When discussing last year's Kubb tournament with players in the months afterwards, I received two pieces of very sound advice :- (1) change the date to sometime in the Summer and (2) have more than one trophy to contest. So, being an accommodating chap, I took both ideas on board and I'm glad I did. Not only did we have better weather than in the past few May events, but also people had a lot more to play for once they'd lost a game, with both a Cup (for people who won all three games) and a Plate (for those who only won two) on offer. When I say "a lot more to play for", the prizes are, of course, still made of wood and, naturally, incredibly shoddy but you get the gist. And just to rub salt into the wounds, the Plate trophy was a lot bigger and better than the Cup and the runner's-up prizes significantly more impressive than the winner's.
The afternoon started off quite worryingly - less than 15 minutes before the start, a coach of 40 Japanese arrived and proceeded towards the garden. With 80 players already in attendance, I feared that I was about to be overwhelmed by such a number. Fortunately they stopped short of the playing area, sang a brief but incomprehensible song, took some photos and got back in the coach. Ever the opportunist, I claimed to have organised this for the benefit of the players but was not generally believed. I was also concerned as the photos were taken next to the brand new homemade KubbUK flag - it would be uncharitable (though accurate) to describe it as rubbish, but some of the high power lens of the photographers may reveal a greater lack of attention to detail than could be seen from the ground.
And so the event proceeded. Many players had joined us in previous years but we did have some new teams and faces, from as far as Liverpool and London. And thus, after a few disagreements about rules and throwing styles, we got stuck in. There's not much I can say now about the actual playing any more. It's hard to describe the graceful lob of a particular player without getting bored but I will say that I actually got to play for once. Due to the odd number of teams present, all contestants were thrilled by the appearance of the near mythical "Neil Wilson Allstar Kubb Dynamos" team. Actually not all contestants, not the ones we beat...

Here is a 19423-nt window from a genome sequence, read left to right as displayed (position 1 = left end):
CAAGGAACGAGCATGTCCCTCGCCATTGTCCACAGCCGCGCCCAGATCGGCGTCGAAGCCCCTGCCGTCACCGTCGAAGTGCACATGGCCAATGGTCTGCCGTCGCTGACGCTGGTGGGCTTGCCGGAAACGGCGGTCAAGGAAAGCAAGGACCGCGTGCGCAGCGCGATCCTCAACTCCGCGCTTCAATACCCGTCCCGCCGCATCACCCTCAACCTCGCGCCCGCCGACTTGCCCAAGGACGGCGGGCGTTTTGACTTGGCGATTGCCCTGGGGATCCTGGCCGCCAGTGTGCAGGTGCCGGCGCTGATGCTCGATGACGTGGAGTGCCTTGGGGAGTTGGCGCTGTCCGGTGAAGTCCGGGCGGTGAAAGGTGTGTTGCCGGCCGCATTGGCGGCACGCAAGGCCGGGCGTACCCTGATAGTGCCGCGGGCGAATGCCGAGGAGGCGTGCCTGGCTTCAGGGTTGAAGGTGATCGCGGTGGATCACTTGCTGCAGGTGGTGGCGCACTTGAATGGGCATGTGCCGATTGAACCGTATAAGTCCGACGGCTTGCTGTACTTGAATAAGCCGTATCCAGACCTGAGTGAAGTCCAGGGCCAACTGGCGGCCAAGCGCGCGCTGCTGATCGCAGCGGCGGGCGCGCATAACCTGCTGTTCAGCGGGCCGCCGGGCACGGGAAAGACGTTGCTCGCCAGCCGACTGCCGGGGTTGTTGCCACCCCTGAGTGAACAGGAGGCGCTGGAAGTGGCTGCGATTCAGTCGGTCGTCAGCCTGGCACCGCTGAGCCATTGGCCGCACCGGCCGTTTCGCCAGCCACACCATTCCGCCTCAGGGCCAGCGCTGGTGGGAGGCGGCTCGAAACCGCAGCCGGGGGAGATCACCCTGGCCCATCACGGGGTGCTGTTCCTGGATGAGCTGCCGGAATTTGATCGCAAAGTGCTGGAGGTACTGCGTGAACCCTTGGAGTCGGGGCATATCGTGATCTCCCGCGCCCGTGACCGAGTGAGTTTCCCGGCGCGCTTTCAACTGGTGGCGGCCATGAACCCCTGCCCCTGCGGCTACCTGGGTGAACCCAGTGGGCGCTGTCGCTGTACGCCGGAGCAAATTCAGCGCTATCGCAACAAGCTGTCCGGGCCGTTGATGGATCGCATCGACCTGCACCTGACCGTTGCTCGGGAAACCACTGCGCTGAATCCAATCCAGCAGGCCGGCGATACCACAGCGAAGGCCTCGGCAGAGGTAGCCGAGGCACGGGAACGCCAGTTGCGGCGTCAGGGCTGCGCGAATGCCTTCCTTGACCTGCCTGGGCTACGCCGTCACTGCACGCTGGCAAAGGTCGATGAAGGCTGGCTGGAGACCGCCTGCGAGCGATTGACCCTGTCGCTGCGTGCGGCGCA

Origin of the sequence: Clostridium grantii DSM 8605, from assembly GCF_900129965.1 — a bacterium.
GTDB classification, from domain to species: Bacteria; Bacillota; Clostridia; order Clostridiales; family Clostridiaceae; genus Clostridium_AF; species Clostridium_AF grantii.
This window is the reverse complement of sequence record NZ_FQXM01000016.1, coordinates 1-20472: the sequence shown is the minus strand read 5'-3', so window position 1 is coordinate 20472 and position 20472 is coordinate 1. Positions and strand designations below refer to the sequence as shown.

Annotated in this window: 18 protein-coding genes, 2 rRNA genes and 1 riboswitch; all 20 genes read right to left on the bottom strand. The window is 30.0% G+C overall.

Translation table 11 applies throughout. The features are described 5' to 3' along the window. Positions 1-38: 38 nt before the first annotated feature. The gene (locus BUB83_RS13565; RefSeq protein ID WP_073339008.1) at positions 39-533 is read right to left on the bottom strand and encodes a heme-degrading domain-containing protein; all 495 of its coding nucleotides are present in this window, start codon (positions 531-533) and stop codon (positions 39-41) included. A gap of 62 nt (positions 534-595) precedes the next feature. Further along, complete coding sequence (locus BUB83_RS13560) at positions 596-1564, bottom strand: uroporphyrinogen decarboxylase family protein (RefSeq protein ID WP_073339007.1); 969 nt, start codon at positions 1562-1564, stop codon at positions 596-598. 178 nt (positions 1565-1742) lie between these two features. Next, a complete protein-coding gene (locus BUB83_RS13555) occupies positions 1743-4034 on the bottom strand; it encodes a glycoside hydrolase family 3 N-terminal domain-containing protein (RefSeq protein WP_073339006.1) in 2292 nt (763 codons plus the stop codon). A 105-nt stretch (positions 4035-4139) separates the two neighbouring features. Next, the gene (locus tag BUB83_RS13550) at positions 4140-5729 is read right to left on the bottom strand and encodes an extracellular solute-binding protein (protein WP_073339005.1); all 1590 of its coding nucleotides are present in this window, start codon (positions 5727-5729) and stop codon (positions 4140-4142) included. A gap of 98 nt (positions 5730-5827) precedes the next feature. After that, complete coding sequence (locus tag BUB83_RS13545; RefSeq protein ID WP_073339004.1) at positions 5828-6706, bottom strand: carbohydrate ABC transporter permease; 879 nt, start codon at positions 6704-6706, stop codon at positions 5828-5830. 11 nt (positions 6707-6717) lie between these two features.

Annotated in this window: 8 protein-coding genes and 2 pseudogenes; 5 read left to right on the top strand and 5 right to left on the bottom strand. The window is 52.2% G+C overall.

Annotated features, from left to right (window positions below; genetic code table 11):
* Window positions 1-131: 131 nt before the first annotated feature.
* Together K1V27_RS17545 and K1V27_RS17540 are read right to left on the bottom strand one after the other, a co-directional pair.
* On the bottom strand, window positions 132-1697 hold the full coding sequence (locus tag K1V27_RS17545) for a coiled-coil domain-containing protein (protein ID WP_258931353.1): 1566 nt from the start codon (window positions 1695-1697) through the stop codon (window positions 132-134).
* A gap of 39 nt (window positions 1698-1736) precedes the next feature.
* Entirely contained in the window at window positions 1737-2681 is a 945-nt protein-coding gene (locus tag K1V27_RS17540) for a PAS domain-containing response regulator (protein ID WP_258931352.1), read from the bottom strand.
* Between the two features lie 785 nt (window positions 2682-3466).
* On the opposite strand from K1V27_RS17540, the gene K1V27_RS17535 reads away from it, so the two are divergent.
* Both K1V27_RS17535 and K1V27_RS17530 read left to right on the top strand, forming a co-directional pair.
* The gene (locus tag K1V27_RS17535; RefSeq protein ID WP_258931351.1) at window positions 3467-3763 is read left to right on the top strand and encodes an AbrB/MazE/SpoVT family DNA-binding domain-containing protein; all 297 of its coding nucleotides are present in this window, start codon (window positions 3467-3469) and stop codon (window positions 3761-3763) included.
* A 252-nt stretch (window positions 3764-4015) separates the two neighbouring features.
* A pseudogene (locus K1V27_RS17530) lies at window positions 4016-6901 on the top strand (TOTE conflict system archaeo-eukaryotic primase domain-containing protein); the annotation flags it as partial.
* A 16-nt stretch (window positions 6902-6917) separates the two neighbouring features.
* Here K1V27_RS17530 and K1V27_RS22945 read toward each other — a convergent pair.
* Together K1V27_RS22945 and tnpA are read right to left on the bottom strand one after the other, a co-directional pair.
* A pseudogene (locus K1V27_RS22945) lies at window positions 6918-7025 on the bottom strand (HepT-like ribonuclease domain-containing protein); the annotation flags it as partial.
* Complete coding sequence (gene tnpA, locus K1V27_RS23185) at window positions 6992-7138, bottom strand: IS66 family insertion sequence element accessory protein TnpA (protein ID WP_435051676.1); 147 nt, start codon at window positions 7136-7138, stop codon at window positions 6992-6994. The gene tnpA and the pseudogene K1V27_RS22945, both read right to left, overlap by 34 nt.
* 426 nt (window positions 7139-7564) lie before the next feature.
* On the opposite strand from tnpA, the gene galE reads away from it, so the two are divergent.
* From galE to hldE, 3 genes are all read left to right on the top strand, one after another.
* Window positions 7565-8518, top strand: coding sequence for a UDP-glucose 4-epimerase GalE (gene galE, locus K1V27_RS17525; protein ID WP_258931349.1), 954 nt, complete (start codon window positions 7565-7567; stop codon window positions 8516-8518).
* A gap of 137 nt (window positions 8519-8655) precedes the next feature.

What else to say ? Oh yes. The Red Arrows flew in formation overhead. Again I tried to take credit and again I failed. And we had what is thought to be the first ever Speed Kubb session. I needed to get 10 teams down to 4 for the Plate semi-finals, so we started 5 matches off simultaneously, the fastest 4 winners getting through. It was certainly amusing to see such usually casual players chucking Kubbs as quick as they could, but I'd have liked to see at least a few accidents in the chaos.
Eventually the teams were whittled down to two for the Cup and two for the Plate. Both matches were played in great spirit, which was disappointing. The crowd provided world class heckling and even attempted a Mexican wave at one point. And both matches were won. But don't ask me to say who by, because I only know one of the four teams in the finals (my team beat them in less than 10 minutes, though they deny this) and it would be churlish to only name check them. But I will report that still no team has won the coveted KubbUK trophy more than once, which either proves how the standard is ever increasing or shows how bloody inconsistent most people are.
Thanks are due to the New Inn who let us use their excellent garden again in return for filling their pub with thirsty punters for an entire afternoon and also to family members Grace and Jane. To the tasks I had allocated to them (scoring and scheduling matches), they had added a number of their own - chatting, sitting and drinking, at which they excelled. Their efforts were much appreciated as it gave me the chance to "press the flesh", heckle and, as said, even play. The day ended with a three cheers for me [I didn't even have to start it this year] and the annual question "Shall we do it again next year ?" You will be glad, though maybe not surprised, to know that the answer was a resounding "Yes".